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Synthetic Times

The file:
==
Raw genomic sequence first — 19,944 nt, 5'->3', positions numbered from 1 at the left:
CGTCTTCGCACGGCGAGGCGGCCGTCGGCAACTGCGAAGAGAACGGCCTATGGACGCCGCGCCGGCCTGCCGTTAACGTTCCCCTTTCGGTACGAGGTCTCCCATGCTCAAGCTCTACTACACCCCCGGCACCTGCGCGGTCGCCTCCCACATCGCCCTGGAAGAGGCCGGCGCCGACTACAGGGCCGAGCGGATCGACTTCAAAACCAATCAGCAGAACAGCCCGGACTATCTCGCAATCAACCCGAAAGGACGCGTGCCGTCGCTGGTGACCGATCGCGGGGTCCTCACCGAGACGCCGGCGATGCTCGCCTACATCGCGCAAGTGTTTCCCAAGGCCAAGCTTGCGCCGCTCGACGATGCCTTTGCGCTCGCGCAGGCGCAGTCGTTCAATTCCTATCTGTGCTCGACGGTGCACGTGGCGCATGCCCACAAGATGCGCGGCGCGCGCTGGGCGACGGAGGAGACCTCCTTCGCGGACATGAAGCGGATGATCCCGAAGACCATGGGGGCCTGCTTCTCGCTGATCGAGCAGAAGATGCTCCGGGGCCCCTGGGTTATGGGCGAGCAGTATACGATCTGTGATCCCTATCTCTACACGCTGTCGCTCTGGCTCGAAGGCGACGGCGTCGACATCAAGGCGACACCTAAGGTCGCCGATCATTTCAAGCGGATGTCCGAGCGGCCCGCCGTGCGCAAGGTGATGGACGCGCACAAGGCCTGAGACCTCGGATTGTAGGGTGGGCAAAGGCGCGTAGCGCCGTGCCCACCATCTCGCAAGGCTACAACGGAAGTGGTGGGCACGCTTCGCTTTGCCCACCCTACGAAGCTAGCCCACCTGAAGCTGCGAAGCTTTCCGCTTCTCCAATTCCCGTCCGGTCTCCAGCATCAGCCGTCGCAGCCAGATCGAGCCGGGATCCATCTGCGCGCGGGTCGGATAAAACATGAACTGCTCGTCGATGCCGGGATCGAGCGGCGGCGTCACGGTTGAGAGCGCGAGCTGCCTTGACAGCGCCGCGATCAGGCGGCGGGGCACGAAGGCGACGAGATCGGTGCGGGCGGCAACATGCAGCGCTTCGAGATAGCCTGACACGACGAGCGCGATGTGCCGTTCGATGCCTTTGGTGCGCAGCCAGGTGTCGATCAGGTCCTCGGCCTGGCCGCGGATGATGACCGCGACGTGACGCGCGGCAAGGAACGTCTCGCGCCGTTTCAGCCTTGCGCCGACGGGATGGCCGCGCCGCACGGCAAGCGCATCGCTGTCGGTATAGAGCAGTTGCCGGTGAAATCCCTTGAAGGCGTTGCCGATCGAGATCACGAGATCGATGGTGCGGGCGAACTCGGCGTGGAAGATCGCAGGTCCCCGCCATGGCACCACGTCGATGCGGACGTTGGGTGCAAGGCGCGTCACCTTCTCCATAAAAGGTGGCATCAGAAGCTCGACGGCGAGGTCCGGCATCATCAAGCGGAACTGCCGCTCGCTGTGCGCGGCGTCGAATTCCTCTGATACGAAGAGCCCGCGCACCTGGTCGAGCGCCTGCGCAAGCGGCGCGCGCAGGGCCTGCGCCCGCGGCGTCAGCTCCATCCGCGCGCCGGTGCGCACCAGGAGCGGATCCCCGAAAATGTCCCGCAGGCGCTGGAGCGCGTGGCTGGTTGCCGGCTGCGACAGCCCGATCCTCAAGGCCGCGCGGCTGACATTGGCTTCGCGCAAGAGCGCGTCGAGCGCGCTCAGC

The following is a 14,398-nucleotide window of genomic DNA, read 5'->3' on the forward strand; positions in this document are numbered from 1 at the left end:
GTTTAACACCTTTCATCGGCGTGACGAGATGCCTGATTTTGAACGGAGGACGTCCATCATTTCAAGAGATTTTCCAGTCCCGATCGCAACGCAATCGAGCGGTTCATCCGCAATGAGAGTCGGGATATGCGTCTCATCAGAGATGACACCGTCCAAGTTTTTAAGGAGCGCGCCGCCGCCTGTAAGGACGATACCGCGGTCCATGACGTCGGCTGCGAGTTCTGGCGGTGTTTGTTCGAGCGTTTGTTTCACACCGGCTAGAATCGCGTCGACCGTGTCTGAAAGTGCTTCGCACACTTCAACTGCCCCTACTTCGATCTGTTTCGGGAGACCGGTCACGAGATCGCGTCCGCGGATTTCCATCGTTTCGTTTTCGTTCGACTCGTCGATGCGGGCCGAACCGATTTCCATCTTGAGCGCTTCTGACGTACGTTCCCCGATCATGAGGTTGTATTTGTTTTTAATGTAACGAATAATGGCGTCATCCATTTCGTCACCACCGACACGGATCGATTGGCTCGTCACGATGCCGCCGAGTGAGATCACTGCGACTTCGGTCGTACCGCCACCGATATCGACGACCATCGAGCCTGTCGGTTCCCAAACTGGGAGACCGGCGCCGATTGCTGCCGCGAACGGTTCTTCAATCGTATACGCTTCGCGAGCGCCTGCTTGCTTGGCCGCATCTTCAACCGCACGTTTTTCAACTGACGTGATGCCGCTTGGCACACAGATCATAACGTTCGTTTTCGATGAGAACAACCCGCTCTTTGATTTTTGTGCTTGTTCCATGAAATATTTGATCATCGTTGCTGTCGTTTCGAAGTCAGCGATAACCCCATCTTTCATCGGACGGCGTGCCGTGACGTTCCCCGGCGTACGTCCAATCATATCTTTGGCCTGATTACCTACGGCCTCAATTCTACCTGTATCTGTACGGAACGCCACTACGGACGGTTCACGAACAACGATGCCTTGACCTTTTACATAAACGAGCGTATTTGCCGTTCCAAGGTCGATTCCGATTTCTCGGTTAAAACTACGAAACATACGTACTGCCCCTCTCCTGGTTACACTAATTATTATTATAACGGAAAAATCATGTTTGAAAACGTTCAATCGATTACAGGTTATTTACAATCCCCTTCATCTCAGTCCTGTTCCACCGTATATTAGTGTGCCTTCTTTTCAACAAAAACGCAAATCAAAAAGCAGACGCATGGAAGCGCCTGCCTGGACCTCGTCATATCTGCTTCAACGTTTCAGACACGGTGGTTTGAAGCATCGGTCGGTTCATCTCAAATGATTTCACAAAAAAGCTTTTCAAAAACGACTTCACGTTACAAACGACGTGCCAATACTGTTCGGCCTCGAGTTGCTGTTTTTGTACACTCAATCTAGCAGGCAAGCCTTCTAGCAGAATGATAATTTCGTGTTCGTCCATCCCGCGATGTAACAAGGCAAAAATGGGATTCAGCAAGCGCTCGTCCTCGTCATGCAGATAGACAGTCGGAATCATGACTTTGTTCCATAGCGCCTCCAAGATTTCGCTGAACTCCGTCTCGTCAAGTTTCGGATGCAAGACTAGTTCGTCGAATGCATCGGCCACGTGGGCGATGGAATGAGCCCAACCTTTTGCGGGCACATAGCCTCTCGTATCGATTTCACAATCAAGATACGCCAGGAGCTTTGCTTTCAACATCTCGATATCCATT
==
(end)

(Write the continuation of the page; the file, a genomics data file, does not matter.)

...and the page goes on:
Almost too conveniently and ironically in time to “inaugurate” Synthetic Times, the exhibition to which this text is dedicated, in May 2008, a mammoth machinery of the future will usher in a new era of particle physics that may profoundly change the entire body of observed knowledge about what we know as nature and what we perceive as reality. The machine that will take us to the terascale is being built in a ring-shaped tunnel twenty-seven kilometers in circumference, 50 to 170 meters deep into the ground, on the outskirts of Geneva, halfway across the French border. It is baptized the Large Hadron Scientific American’s February 2008 issue so describes the significance of the descending of the Large Hadron Collider: “To ascend through the energy scales from electron volts to the terascale is to travel from the familiar world through a series of distinct landscapes: from the domains of chemistry and solid-state electronics (electron volts) to nuclear reactions (millions of electron volts) to the territory that particle physicists have been investigating for the past half a century (billions of electron volts). What lies in wait for us at the terascale? No one knows. But radically new phenomena of one kind or another are just about guaranteed to occur. Scientists hope to detect long-sought particles that could help complete our understanding of the nature of matter. More bizarre discoveries, such as signs of additional dimensions, may unfold as well…. At the end of this “journey” to the terascale and beyond, we will for the first time know what we are made of and how the place where we briefly live operates at bottom.” Since time immemorial, the human race has entertained nature with the devices of unnature – technology. Through this laborious and long endeavor, visions and imaginations guided the trajectory of civilization along the path of technological invention and intervention. From the magnificence of the Great Pyramid at Giza to the marvels of molecular motors, from the chariots of Mesopotamia to the formidable Aegis weapons system, since Plato’s cavemen we have overcome the Hegelian “Spirit” and arrived at “Body without Organs.” We have come of age with a sense of confidence and a feeling of apprehension. Until the dawn of twentieth century, technologies had always been the material extensions of our immediately perceivable physical world. The biblical epics singing the songs of David’s sling, the throbbing of the steam engine of seventeenth-century England, the fascinating art of capture in daguerreotype, the reconfiguration of land and rivers for hydraulic power, and drilling fields and oceans to bestow us with light and fuel, all denoting that the conversion of natural resources into tools and systems is the main lineage of the history of technology. Much of our perception of nature and henceforth the utilization of natural resources derive from sensory receptacles that directly interact with the environments surrounding us. Although philosophical contemplations and mathematical imaginations have augmented our intellect in abstract pondering and logical reasoning, we have remained in kinship with the earth and the sky, the sun and the moon, in familiarity and in awe. The inception of quantum mechanics at the turn of the twentieth century for the first time cleared the way for a plausible argument of how the world originated with the subatomic study of the structure and the formation of matter, substantiated the Greek phantom and its infinitesimal manifestations, made the Great Beyond that hitherto had been the subject of faith intelligible and accessible, not with religious ardor but in an earthly sober mind, and therefore foreshadowed how life might have come into being. While truth was almost near and hope was high for escaping from the shadows in the cave, we learnt from the pundits of the Copenhagen School that ultimately, truth is but déjà vu and a product of the beholder. The advent of modern physics made way for the fantastical many–worlds of nonmythological reality. The ironclad status of the notion of reality thus had to undergo constant fact checks and we no longer are self-indulgent in the assumed comfort of the grand narrative. The Uncertainty Principle postulated by Werner Heisenberg in the late 1920s not only shattered the old wisdom of the laws of physics, but also called into question the fundamental beliefs that until then had anchored the modern sciences and their philosophical basis. The Cartesian treatises of causality and the dualistic construct of the world no longer holds sway in the light of quantum physics. A tumultuous era of chance and randomness, in which the physical world may be described, and upon which complex systems that characterize the When Borges wrote the “Library of Babel” in 1936, he pictured a rumbling universe of semantic confusion which anticipated the information overload that would arrive some sixty years later and would mark the syndrome of contemporary life. Shortly after, in July 1945, though unaware of each other yet almost in a tacit response, the US military officer Vannevar Bush speculated about a machine that could “memorize” input data and churn out desired results at the disposal of the user. The “memex” would effectively organize information electronically and create trails making use the otherwise unintelligible amount of data. The futuristic machine adumbrated an age of information technology, one that eventually, along with the birth of cybernetics, irrevocably opened the Pandora’s box that would unleash the hitherto inconceivable might of artificial intelligence and the supremacy of virtuality. A synthetic device called Computer was built upon a new materiality, a materiality that breathes on the ferromagnetic surface of hard disk drives, unto which the binary world of multi- dimensionality is construed and from which the embryos of future hybrids are impregnated. The emergence of "spintronics" and an exponential growth far exceeding the prediction of Moore’s law, with computer hard disks miniaturizing on a twelve-month cycle, forecasts a futuristic molecular landscape in which the jigsaw of nature will be pieced together by means of nanotechnology, ( and we may be able to experience a new kind of life thanks to the laboratory vision of bio-nano “The hope is that, in not too may years, human brains and computing machines will be coupled together very tightly, and that the resulting partnership will think as no human Forty-eight years later, the triumph of electronic computing technologies has landed us in a world that entirely operates on bits and bytes. We hear the droning of microchips echo in tandem with the breath of network pulses. Cyberspace becomes ever more real than the real itself. A new class of denizens inhabits the already crowded homesteads of the Second Life, where Goldfarmers in the World of Warcraft scavenge for virtual gold that can be cashed on eBay. From the fictitious MUD of the early 90s to the SIM CITY of the new millennium, locales of the cyber downtown have been built and rebuilt numerous times: “Featuring an all-new, revolutionary feature set, SimCity Societies allows you to create your own kinds of cities and shape their cultures and environments. Make your cities green or polluted, contemporary or futuristic, rural or urban. Create an artistic society or a police state, an industrial city or a spiritual community— or any society you want!” The latest solicitation promises great excitement far more enticing than the crisis-laden day-to-day affair of the world proper. No longer simulacra, nor replicas, the spectacles of virtuality overshadow the glittering of Times Square and the thundering battlefields of the scorched soil of the Euphrates plain. Guy Debord weeps over his naivety and Baudrillard laments A global metabolism of computer networks that bears the sign of organic life is at work. George Dyson, son of the quantum / nuclear physicist Freeman Dyson, said in an interview during the Dutch Electronic Art Festival 2003: “When we ‘send’ or ‘transmit’ code across the network, we actually replicate the code at a remote location, leaving the parent code resident in the original host” (On the Loose –Information is Alive, DEAF 2003). If what differentiates the animated from the inanimate is the ability of reproduction and self-regeneration, then computers have obtained the very gene of livelihood. For thousands of years, tools and artifacts of all sorts were inanimate objects in the service of human beings. For the first time in history, an entirely different kind of human invention, one that is first capable of calculating, then thinking and regenerating, is ready to burst into life. While the cold terrain of cyberspace encroaches upon the moist zones of the increasingly warming Earth, the organic sphere of the warm is equally oozing into the chilling plateau of the synthetic highlands. Ten years after the invention of Dolly the artificial sheep, cloning is already a thing of the past. The team that made history is now giving up the old-fashioned mode of creation, they are directly “transforming human skin cells into a form that was essentially equivalent to the embryonic kind” (“Potent Alternative”, Scientific American, When Frankenstein is no longer science fiction, when machines start to create machines, something fundamental is happening. Of course, the synthetic world has its rules of happiness: misery shall be eliminated and anxiety is not permissible, promising perfect moods of joyfulness and amiable behavior. The pharmaceutical industry conspires to regulate shyness and eradicate sadness, Prozac and ZOLOFT not only makes one happy 24/7 but also sedate cats and dogs with equal benevolence (“Talking back to Prozac” The New York Review of Books – December 2007). We are not becoming Cyborgs, we are already Cyborgs, of software and Synthetic power is not only manifest in the convergence of the real and the unreal, the material and the immaterial, psychology and biology, but also works its magic in the construction of cultural spaces. The 1960s saw the first major artistic intervention into the vernacular of the social domain, propagating the failed utopia of the prewar era’s avant-garde with manifest determination and obstinacy. If the 20s advanced aesthetic production was a flamboyant gesture to overthrow a rigid, outdated regime of taste, the 60s could be seen as the real coming of age of art’s descending the staircase of its adult self-awareness. At a high time of turbulent social change and political struggle, the Greenbergian perfectly squared sublime seemed superficially pale, not only plastically but also mentally, the calling for engagement, involvement, action and happenings engendered a generation of artists who could no longer afford the sterilized cocoon of art for arts’ sake. Precisely contrary to Greenberg’s autonomous notion that art should “explore its formal potential within the prescribed limits of painting and sculpture without any interference from economic, social or political reality,” (New Art in the 60s, p11) the artists of Fluxus and Happenings took to the street in search of a new sensibility, one that sabotaged the norms of the artist and spectator as disparate roles. Mail Art and Arte Povera declared that the ephemeral and the discarded were fundamental building blocks for a novel form and Intermedia further blended the medley of everything into what could be called art. Accompanying Luigi Nono’s outcry for justice was Nam June Paik’s resonance of John Cage’s nothingness albeit with a twist of electric disturbance (Zen for Film, Mediart net Umberto Eco’s “Open work” from 1963 reinforced the legitimacy of a non-linear approach to literature and art in which an expansive field of meanings could be explored. Henry Lefebvre further elucidated a constellation that stretched our notion of space beyond geometry by embracing the social dimension as an unstable variable, wherewith the optimism of a “differential space” could potentially transcend the “abstract space” which had homogenized contradictions and differences, enforcing uniformity and hierarchization, and had produced the stratification that artists declared war on and vowed to topple down. The 60s swam in the emancipating utopian waves. If the avant-garde of the 70s and the 80s evolved from radical social interaction to rejoicing over the potential of technical media that saw its first inkling in television and portable video apparatus and subsequently through satellite communications systems (Peter Weibel has contributed a valuable recount of formative years of media art in the following pages), then the advent of the internet as a mass medium in the 90s certainly seemed to have fulfilled artists’ long awaited desire to reach out to the masses and accomplish the age-old romance of the avant-garde for changing the world for real. Intoxicated with the newly found wonder of communications technologies in which a two-way dialogue was made possible at last, artists hailed the internet as the new holy grail for revolutionary possibilities. The netart movement of the mid-90s along with burgeoning forms of cross–bred artistic production in alliance with science and laboratory research rekindled the tradition of the E.A.T. (Experiments In Art and Technology), hoped again with an adolescent’s innocence to create a parallel experience alongside the established order of the art world and cultural fiefdoms, if not entirely doing away with the museum itself. A plethora of interdisciplinary practices emerged out of every branch of scientific and technological sectors as potential candidates for the label of art. It was a time of But with the burst of the net bubble at the turn of the twenty-first century and the evaporation of the overnight wealth, the utopia of the 90s turned suddenly into a dystopia. As the burgeoning startups of capital and art were both blown away by the whirlwind of economical dismay, Wall Street and bluechip giants proved their longevity and the museum world remained intact and immune. Instead of appropriating the cultural industry and the art establishment, the proselytizing young art of new media eventually became the proselytized. Late capitalism’s market force is the synthesizing antidote to the “death of art” and the elixir of regeneration. No more paradigm shifts, but assimilation and The first decade of the twenty-first century is witnessing a profound dilemma. As the unilateral world power is dismembered with pockets of regional forces erupting around the globe, technological convergence accelerates its reformation of life and play. The de-territorialized has been re-territorialized while the virtual world continues to march on with unprecedented velocity. With Deleuzean multiplicity losing its earnestness in culture and in nature, with signs of synthetication everywhere, where will the next stop be for humanity? The Exhibition